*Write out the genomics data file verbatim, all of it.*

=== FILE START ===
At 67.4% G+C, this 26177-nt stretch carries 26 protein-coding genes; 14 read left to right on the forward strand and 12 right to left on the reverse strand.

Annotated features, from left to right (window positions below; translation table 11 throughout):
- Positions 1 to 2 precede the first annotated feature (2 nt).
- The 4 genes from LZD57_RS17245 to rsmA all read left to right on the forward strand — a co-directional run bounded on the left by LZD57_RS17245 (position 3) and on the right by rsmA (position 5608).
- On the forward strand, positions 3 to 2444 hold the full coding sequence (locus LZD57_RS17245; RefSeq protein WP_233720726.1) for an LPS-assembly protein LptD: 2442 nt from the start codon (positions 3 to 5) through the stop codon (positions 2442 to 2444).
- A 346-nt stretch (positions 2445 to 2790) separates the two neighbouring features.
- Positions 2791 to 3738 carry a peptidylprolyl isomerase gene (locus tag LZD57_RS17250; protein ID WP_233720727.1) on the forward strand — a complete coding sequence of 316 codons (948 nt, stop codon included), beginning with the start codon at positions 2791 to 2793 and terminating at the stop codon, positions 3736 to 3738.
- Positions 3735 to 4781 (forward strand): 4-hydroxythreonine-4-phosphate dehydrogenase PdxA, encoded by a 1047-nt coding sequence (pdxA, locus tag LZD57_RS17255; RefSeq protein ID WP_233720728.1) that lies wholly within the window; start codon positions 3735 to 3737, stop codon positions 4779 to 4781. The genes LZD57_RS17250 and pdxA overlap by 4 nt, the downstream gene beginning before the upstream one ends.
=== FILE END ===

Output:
At 67.4% G+C, this 26177-nt stretch carries 26 protein-coding genes; 14 read left to right on the forward strand and 12 right to left on the reverse strand.

Annotated features, from left to right (window positions below; translation table 11 throughout):
- Positions 1 to 2 precede the first annotated feature (2 nt).
- The 4 genes from LZD57_RS17245 to rsmA all read left to right on the forward strand — a co-directional run bounded on the left by LZD57_RS17245 (position 3) and on the right by rsmA (position 5608).
- On the forward strand, positions 3 to 2444 hold the full coding sequence (locus LZD57_RS17245; RefSeq protein WP_233720726.1) for an LPS-assembly protein LptD: 2442 nt from the start codon (positions 3 to 5) through the stop codon (positions 2442 to 2444).
- A 346-nt stretch (positions 2445 to 2790) separates the two neighbouring features.
- Positions 2791 to 3738 carry a peptidylprolyl isomerase gene (locus tag LZD57_RS17250; protein ID WP_233720727.1) on the forward strand — a complete coding sequence of 316 codons (948 nt, stop codon included), beginning with the start codon at positions 2791 to 2793 and terminating at the stop codon, positions 3736 to 3738.
- Positions 3735 to 4781 (forward strand): 4-hydroxythreonine-4-phosphate dehydrogenase PdxA, encoded by a 1047-nt coding sequence (pdxA, locus tag LZD57_RS17255; RefSeq protein ID WP_233720728.1) that lies wholly within the window; start codon positions 3735 to 3737, stop codon positions 4779 to 4781. The genes LZD57_RS17250 and pdxA overlap by 4 nt, the downstream gene beginning before the upstream one ends.